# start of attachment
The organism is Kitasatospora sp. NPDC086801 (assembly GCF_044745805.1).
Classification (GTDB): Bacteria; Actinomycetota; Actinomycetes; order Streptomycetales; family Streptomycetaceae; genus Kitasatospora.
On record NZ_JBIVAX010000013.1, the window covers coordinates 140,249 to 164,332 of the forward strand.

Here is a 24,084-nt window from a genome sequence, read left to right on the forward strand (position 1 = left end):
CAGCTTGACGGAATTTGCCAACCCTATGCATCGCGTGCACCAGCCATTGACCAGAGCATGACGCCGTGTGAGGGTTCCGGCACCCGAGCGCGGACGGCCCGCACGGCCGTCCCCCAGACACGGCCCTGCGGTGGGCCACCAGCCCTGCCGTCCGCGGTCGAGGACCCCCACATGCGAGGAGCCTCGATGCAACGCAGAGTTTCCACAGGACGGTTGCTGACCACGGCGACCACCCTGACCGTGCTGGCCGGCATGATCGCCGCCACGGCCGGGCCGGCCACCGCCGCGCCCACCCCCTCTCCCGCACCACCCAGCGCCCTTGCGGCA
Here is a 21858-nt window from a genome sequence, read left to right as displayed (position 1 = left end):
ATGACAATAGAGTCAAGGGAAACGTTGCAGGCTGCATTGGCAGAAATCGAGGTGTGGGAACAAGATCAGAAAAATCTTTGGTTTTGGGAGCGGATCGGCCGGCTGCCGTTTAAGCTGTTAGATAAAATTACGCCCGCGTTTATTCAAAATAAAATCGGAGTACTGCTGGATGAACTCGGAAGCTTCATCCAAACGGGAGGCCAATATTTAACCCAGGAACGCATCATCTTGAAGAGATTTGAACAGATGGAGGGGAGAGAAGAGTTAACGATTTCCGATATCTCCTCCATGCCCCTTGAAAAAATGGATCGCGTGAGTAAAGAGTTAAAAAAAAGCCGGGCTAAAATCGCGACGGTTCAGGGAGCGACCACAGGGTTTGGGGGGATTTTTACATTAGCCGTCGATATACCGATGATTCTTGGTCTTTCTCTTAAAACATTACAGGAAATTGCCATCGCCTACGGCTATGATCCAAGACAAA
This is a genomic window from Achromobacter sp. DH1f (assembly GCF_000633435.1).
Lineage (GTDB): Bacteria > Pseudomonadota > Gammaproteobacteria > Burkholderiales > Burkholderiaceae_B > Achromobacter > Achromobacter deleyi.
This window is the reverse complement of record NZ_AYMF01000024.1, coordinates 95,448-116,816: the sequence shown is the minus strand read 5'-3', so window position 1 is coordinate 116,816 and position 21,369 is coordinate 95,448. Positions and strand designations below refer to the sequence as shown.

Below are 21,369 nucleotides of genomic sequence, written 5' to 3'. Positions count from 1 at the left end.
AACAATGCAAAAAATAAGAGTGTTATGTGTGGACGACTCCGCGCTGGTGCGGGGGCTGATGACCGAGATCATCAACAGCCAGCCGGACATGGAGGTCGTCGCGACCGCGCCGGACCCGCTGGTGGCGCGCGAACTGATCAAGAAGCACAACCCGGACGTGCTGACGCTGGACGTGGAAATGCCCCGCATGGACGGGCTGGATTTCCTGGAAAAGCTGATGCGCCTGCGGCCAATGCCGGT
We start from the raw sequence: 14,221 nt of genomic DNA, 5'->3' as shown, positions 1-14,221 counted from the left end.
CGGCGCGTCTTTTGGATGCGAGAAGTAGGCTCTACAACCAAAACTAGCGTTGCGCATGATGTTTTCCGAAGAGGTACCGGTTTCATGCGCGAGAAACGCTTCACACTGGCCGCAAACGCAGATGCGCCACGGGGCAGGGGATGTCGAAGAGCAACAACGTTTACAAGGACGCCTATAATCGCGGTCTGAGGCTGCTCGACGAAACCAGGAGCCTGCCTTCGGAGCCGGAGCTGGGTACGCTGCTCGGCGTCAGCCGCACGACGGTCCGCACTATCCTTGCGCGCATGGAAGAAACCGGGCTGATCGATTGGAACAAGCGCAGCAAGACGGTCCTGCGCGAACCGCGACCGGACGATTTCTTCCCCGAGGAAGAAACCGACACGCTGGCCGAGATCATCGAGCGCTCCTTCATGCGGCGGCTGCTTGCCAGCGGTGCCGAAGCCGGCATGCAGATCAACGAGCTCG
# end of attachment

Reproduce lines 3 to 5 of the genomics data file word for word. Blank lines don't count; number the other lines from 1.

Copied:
On record NZ_JBIVAX010000013.1, the window covers coordinates 140,249 to 164,332 of the forward strand.

Here is a 24,084-nt window from a genome sequence, read left to right on the forward strand (position 1 = left end):
CAGCTTGACGGAATTTGCCAACCCTATGCATCGCGTGCACCAGCCATTGACCAGAGCATGACGCCGTGTGAGGGTTCCGGCACCCGAGCGCGGACGGCCCGCACGGCCGTCCCCCAGACACGGCCCTGCGGTGGGCCACCAGCCCTGCCGTCCGCGGTCGAGGACCCCCACATGCGAGGAGCCTCGATGCAACGCAGAGTTTCCACAGGACGGTTGCTGACCACGGCGACCACCCTGACCGTGCTGGCCGGCATGATCGCCGCCACGGCCGGGCCGGCCACCGCCGCGCCCACCCCCTCTCCCGCACCACCCAGCGCCCTTGCGGCA